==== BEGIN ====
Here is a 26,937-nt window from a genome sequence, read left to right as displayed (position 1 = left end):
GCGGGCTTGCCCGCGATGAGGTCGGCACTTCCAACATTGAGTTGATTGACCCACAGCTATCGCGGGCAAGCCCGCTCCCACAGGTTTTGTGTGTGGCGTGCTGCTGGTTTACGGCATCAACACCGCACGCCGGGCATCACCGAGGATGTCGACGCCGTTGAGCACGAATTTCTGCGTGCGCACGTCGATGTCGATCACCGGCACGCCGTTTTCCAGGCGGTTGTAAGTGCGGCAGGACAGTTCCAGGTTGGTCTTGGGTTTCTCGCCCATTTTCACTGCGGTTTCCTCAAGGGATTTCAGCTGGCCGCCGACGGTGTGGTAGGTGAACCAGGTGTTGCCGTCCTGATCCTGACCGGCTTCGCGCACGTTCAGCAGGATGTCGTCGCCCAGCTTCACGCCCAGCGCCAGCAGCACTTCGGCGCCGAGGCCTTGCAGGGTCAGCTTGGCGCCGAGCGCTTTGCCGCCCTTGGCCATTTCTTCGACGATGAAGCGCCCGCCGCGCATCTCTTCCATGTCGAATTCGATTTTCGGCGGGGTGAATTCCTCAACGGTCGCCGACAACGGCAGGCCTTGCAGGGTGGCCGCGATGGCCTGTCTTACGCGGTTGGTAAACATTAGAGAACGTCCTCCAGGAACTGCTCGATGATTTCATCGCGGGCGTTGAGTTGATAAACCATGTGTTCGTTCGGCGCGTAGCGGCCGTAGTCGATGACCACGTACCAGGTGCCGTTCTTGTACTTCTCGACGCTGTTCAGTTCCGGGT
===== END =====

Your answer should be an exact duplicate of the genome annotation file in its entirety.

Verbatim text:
Here is a 26,937-nt window from a genome sequence, read left to right as displayed (position 1 = left end):
GCGGGCTTGCCCGCGATGAGGTCGGCACTTCCAACATTGAGTTGATTGACCCACAGCTATCGCGGGCAAGCCCGCTCCCACAGGTTTTGTGTGTGGCGTGCTGCTGGTTTACGGCATCAACACCGCACGCCGGGCATCACCGAGGATGTCGACGCCGTTGAGCACGAATTTCTGCGTGCGCACGTCGATGTCGATCACCGGCACGCCGTTTTCCAGGCGGTTGTAAGTGCGGCAGGACAGTTCCAGGTTGGTCTTGGGTTTCTCGCCCATTTTCACTGCGGTTTCCTCAAGGGATTTCAGCTGGCCGCCGACGGTGTGGTAGGTGAACCAGGTGTTGCCGTCCTGATCCTGACCGGCTTCGCGCACGTTCAGCAGGATGTCGTCGCCCAGCTTCACGCCCAGCGCCAGCAGCACTTCGGCGCCGAGGCCTTGCAGGGTCAGCTTGGCGCCGAGCGCTTTGCCGCCCTTGGCCATTTCTTCGACGATGAAGCGCCCGCCGCGCATCTCTTCCATGTCGAATTCGATTTTCGGCGGGGTGAATTCCTCAACGGTCGCCGACAACGGCAGGCCTTGCAGGGTGGCCGCGATGGCCTGTCTTACGCGGTTGGTAAACATTAGAGAACGTCCTCCAGGAACTGCTCGATGATTTCATCGCGGGCGTTGAGTTGATAAACCATGTGTTCGTTCGGCGCGTAGCGGCCGTAGTCGATGACCACGTACCAGGTGCCGTTCTTGTACTTCTCGACGCTGTTCAGTTCCGGGT